This question was asked recently on Arcflashforum.com from an end user of FR clothing. I thought that it was a great question because it deals with high visibility (hi-vis) clothing and under layers, which are both often confusing topics.
Question: We are required to wear high visibility clothing in the plant due to forklift traffic. High Viz (sic) FR long sleeve category 2 shirts have been issued to us as well as a High viz category 2 hoodie sweatshirt. Where the problem exists is summertime. Without air conditioning in the plant, long sleeves can get rather hot. It has been proposed to wear short sleeve non-FR high viz shirts to perform duties that do not require the use of FR clothing and if a condition presents itself, where FR PPE is required, either our long sleeve high viz FR shirt or hoodie would be put on. The question I have is whether we would need to take the short sleeve shirt off or could we leave it on under our FR shirt. The short sleeve shirt in question is made of a 4.25 oz/yd2 100% polyester knit. Most panels/equipment we work in are category 0. I would say up to 90% however we do have category 2 and 3 panels.
Answer 1: Polyester is not a nonflammable natural fiber, and cannot be worn beneath arc rated clothing (FR is no longer the NFPA 70E term used). To be in compliance, you would need to wear a natural fiber, if not wearing something that is actually AR (arc rated).
Answer 2: You cannot allow the polyester to be worn UNDER an arc rated FR shirt. This will melt at a rather low temperature and cause burns. NFPA 70E does not allow polyester to be worn, even in blends. For the electrical workers, use an ANSI 107 hi-vis compliant material which also meets ASTM F1506. There are many t-shirts, vests (even mesh vests) which meet this standard. I recommend a t-shirt since it will be cool all the time and never ignite or melt, then add the long sleeved shirt for energized work. Thus you’ll be creating a safe working condition and you will have extra protection under the AR shirt. The t-shirt doesn’t have to have any specific rating – just be sure it has a rating; you can’t count it as official extra protection unless the system is rated.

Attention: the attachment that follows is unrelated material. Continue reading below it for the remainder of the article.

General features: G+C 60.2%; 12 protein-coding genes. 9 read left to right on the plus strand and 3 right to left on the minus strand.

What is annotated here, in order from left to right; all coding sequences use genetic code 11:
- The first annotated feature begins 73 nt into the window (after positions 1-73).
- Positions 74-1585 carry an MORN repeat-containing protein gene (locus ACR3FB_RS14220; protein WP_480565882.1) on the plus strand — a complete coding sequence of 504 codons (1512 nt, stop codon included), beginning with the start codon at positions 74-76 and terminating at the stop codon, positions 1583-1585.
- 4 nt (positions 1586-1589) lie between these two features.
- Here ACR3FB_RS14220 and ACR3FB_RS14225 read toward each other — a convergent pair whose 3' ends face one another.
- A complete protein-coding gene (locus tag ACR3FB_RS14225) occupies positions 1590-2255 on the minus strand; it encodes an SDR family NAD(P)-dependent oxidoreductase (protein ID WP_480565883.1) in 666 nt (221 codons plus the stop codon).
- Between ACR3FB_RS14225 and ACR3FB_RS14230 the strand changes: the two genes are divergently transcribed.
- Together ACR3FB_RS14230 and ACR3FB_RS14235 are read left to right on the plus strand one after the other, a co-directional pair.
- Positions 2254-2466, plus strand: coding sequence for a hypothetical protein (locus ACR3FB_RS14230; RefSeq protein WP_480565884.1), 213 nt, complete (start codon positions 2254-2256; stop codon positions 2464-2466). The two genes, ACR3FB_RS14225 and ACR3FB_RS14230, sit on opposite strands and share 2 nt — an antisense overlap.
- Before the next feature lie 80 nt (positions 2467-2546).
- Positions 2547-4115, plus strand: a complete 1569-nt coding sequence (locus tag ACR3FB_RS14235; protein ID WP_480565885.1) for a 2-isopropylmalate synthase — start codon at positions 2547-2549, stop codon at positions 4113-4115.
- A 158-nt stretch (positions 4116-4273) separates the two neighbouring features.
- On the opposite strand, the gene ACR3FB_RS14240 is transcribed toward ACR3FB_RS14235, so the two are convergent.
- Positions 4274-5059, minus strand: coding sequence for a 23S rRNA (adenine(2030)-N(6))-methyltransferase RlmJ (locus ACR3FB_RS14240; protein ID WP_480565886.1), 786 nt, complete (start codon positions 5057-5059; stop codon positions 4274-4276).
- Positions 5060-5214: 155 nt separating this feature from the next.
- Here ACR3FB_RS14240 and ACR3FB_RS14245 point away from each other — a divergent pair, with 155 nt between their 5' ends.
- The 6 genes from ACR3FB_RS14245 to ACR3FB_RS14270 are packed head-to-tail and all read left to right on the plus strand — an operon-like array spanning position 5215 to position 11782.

Comment: One thing to note is, if your work site requires hi-vis, neither FR or non-FR cotton has the ability to meet the ANSI 107 hi-vis requirements. That means the hi-vis short sleeve t-shirts would have to be some sort of FR modacrylic blend, with an arc rating, which can be dyed to meet the hi-vis requirements. If they’re just worried about wearing a t-shirt (not hi-vis) under their FR, that shirt would need to be of natural fibers like 100% cotton.
If there are any more specific questions regarding high visibility and flame-resistant clothing requirements, please feel free to email me at email@example.com